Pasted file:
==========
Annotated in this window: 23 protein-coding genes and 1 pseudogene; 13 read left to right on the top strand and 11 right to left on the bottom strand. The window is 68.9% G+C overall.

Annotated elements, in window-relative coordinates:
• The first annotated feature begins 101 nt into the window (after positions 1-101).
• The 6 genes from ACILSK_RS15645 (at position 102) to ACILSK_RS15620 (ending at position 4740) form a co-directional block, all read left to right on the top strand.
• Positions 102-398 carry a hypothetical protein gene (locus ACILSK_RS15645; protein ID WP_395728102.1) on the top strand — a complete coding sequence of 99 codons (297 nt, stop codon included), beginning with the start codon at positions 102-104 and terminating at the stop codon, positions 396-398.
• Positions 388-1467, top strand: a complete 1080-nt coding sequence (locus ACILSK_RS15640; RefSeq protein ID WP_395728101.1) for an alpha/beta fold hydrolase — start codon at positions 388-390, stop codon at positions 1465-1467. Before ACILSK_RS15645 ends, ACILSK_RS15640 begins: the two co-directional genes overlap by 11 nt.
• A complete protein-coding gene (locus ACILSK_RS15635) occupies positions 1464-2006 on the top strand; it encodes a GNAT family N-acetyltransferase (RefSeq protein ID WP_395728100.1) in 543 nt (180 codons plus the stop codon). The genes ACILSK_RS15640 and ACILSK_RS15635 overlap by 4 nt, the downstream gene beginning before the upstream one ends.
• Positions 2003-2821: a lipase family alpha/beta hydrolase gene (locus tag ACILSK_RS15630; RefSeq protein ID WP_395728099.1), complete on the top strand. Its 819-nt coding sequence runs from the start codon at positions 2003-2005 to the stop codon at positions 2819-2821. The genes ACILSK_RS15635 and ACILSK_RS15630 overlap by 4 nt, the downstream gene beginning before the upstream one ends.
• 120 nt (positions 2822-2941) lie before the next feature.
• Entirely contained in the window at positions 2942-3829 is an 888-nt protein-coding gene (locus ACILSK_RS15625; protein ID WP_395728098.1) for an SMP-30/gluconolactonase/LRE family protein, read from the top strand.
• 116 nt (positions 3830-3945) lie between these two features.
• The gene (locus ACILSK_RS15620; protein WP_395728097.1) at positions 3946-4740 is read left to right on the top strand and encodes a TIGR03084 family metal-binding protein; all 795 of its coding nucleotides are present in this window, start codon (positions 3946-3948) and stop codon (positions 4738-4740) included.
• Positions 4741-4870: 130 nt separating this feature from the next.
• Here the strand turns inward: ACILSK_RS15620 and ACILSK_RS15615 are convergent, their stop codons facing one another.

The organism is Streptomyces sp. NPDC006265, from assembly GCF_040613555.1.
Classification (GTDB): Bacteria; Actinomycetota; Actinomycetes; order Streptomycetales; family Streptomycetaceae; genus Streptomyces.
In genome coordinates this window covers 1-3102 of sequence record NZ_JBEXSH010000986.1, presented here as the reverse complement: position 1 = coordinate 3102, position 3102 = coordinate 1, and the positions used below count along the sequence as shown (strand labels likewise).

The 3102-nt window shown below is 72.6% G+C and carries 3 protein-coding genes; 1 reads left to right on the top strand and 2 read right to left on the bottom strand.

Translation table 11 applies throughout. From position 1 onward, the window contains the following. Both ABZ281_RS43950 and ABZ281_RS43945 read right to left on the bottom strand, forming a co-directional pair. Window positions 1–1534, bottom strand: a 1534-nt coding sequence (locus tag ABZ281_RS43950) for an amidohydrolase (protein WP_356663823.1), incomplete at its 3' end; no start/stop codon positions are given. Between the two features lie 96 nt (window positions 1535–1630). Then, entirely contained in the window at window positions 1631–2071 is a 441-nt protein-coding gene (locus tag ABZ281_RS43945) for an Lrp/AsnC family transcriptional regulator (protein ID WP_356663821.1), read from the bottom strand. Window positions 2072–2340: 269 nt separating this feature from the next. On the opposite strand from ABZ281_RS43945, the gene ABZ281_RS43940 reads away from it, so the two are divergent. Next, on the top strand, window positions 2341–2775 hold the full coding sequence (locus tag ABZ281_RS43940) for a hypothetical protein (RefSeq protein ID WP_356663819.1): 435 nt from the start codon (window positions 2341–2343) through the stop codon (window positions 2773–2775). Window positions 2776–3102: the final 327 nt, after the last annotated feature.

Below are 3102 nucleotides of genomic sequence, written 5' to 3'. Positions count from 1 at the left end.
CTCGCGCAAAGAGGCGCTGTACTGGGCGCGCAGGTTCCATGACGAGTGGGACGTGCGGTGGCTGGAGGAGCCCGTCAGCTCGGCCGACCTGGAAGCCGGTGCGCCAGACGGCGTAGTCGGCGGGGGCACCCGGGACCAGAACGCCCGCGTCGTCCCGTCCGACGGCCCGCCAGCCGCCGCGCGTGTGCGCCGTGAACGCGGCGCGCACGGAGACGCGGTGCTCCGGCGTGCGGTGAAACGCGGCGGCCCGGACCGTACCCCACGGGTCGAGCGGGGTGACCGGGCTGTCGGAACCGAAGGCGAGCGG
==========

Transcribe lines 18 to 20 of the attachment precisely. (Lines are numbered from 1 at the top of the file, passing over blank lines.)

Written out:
The 3102-nt window shown below is 72.6% G+C and carries 3 protein-coding genes; 1 reads left to right on the top strand and 2 read right to left on the bottom strand.

Translation table 11 applies throughout. From position 1 onward, the window contains the following. Both ABZ281_RS43950 and ABZ281_RS43945 read right to left on the bottom strand, forming a co-directional pair. Window positions 1–1534, bottom strand: a 1534-nt coding sequence (locus tag ABZ281_RS43950) for an amidohydrolase (protein WP_356663823.1), incomplete at its 3' end; no start/stop codon positions are given. Between the two features lie 96 nt (window positions 1535–1630). Then, entirely contained in the window at window positions 1631–2071 is a 441-nt protein-coding gene (locus tag ABZ281_RS43945) for an Lrp/AsnC family transcriptional regulator (protein ID WP_356663821.1), read from the bottom strand. Window positions 2072–2340: 269 nt separating this feature from the next. On the opposite strand from ABZ281_RS43945, the gene ABZ281_RS43940 reads away from it, so the two are divergent. Next, on the top strand, window positions 2341–2775 hold the full coding sequence (locus tag ABZ281_RS43940) for a hypothetical protein (RefSeq protein ID WP_356663819.1): 435 nt from the start codon (window positions 2341–2343) through the stop codon (window positions 2773–2775). Window positions 2776–3102: the final 327 nt, after the last annotated feature.

Below are 3102 nucleotides of genomic sequence, written 5' to 3'. Positions count from 1 at the left end.